Most of us in agriculture instinctively turn to the Extension Service when a crisis occurs in our industry. This happens for a good reason. For more than 100 years, Extension has been an unbiased, forward-thinking leader for all of rural America. We all owe a huge debt of gratitude to Extension and its sister organization, the USDA-Agricultural Research Service (ARS), for what modern U.S. agriculture has become. 


During the farm financial crisis of the mid-1980s, the two organizations played a crucial role in helping to focus farmers on knowing their cost of production and teaching them how to improve their marketing skills. Extension was also there to lead the effort to connect despondent farmers with someone who could talk to them. No one who experienced those difficult years should forget Extension’s leadership.

When a pest outbreak occurs, Extension and ARS have always led the way in educating and helping to find solutions. These entities have played a major role in discovering solutions to agriculture’s challenges. Too often, these innovations are handed over or licensed to private industry without due credit.

Extension led the effort to warn our industry that we were on a path that would eventually lead to herbicide resistance. At the time they were delivering that message, I can remember industry representatives claiming that resistance to a certain herbicide would never happen. This lesson highlights one of the reasons we need an unbiased and trusted voice in agriculture. Without this kind of leadership, we find ourselves trying to navigate a sea of contradicting claims without a compass.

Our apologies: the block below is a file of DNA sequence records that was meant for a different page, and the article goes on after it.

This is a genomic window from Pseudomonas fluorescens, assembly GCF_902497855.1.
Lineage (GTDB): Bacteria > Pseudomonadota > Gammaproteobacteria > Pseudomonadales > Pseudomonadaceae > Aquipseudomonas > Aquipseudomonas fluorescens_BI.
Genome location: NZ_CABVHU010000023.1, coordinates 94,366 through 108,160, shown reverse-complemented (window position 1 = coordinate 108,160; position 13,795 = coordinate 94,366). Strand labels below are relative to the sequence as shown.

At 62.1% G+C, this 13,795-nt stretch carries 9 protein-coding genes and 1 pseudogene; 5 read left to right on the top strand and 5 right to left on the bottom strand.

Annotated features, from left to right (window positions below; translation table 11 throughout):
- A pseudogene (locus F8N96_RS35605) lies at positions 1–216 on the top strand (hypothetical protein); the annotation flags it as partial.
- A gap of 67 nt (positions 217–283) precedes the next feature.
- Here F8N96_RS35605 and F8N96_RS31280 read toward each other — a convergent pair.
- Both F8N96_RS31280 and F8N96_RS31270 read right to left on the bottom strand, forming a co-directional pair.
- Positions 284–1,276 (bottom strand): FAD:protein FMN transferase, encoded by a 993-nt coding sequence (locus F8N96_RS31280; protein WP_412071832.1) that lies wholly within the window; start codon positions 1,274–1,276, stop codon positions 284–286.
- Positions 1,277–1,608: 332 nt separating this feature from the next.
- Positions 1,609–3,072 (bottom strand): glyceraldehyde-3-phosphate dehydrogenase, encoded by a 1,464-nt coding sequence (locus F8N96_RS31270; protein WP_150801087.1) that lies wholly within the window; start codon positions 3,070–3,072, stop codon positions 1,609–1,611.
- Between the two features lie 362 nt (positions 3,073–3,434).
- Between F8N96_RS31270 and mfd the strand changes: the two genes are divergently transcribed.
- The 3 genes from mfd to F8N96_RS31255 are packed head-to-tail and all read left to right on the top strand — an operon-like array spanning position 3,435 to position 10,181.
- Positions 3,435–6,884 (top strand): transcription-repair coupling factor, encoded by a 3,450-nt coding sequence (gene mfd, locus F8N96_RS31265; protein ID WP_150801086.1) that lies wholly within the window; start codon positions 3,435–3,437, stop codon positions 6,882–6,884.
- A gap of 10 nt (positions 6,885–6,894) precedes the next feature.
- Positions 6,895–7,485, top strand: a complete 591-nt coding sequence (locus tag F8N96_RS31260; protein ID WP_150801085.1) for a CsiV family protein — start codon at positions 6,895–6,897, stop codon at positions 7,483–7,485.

I am disheartened to know that Extension and ARS are struggling for enough funding to remain relevant. In my home state, University of Wisconsin-Extension is undergoing a reorganization that appears to be long on middle managers and short of boots on the ground. After NAICC visited Washington, D.C., in March, we found out that the USDA National Institute of Food and Agriculture is struggling for adequate federal funding. This branch of USDA provides financial support for both Extension and ARS.

I can only guess that decision-makers have surmised that the roles of Extension and ARS are increasingly being filled by private industry. As a member of private industry, allow me to loudly proclaim that private industry will never be able to fill these roles. Private industry by nature needs to look out for its own interests first. At the same time, private industry can be incredibly unselfish in donating resources for the greater good if an unbiased source of leadership — Extension — is present to act as referee.

Agriculture faces many environmental challenges. Issues such as the dead zone in the Gulf of Mexico, blue-green algae blooms in surface waters and nitrates in drinking water will not be easy to solve. These are the kind of problems that will only be solved if we have the unbiased leadership of Extension and relevant research from ARS. Farmers, industry and the public trust the information these agencies provide. Mutual trust and understanding are critical to solving tough issues. No other agencies can fill these roles. 


Who among us has not been profoundly influenced at some time by the leadership or work of an Extension agent, university Extension professor or ARS researcher? 

It is time for us to return the favor and take a leadership role in educating our state and federal legislators about the critical role that Extension and the ARS must always play in a future that demands food security and environmental sustainability.